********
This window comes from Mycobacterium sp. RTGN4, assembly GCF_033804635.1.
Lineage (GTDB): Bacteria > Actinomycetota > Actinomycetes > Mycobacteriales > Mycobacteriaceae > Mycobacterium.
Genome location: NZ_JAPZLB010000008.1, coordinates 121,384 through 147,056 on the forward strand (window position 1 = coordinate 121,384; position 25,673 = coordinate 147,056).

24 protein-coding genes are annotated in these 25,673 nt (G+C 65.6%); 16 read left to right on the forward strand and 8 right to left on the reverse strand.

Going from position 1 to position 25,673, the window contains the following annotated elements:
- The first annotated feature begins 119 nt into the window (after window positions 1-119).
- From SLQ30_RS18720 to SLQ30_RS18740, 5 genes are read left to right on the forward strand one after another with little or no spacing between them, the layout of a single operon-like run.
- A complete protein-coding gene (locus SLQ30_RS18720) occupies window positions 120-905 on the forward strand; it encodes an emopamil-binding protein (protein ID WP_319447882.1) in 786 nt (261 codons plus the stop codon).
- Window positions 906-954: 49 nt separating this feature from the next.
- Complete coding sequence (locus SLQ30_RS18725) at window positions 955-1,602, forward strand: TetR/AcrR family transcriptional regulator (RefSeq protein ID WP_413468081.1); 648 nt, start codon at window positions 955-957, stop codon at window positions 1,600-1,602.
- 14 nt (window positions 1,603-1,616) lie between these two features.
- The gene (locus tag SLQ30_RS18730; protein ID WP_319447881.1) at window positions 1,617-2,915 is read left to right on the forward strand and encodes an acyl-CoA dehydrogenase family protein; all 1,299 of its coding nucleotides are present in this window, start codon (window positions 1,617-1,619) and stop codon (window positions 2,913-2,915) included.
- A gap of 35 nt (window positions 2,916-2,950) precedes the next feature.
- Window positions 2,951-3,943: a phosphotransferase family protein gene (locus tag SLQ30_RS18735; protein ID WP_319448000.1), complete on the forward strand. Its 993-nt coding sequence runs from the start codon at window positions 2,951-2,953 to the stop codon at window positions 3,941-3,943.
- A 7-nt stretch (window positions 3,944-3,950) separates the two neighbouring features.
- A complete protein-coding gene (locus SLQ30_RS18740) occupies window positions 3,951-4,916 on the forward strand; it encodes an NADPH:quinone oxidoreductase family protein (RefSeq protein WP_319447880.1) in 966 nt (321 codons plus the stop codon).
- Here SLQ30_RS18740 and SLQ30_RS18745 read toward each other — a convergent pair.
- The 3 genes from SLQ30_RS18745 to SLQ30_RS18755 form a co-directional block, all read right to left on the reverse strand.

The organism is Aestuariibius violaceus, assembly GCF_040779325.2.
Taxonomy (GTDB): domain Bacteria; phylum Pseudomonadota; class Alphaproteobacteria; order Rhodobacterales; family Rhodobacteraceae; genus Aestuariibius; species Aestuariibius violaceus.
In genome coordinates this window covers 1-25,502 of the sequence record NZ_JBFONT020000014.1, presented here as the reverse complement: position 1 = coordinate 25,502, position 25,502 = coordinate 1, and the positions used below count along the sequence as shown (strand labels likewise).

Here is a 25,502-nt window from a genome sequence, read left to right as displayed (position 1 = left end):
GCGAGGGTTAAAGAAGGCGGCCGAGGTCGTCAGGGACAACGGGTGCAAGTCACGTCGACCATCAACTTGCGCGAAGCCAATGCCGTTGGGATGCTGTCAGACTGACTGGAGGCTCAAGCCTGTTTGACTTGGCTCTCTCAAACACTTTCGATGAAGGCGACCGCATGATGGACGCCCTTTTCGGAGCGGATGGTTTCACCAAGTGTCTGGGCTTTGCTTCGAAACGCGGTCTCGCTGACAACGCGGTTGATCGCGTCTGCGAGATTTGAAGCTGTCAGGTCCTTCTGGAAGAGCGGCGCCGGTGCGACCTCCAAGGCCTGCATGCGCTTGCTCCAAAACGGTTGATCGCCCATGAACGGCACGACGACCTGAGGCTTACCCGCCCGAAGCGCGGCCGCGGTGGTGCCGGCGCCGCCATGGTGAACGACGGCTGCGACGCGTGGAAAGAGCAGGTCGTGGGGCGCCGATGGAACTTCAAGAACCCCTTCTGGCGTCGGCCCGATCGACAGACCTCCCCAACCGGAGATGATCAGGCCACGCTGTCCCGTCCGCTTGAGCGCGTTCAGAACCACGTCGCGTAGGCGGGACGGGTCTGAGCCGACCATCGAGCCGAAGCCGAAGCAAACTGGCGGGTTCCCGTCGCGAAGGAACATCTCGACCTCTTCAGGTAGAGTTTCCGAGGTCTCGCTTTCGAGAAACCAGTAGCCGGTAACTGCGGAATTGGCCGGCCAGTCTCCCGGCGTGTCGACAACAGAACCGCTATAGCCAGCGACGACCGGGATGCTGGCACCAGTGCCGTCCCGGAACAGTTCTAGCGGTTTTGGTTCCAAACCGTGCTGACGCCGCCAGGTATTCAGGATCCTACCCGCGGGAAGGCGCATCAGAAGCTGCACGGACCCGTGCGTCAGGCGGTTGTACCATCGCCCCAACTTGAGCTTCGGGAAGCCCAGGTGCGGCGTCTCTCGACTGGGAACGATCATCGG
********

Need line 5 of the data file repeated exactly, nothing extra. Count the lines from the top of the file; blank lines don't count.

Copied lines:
Going from position 1 to position 25,673, the window contains the following annotated elements: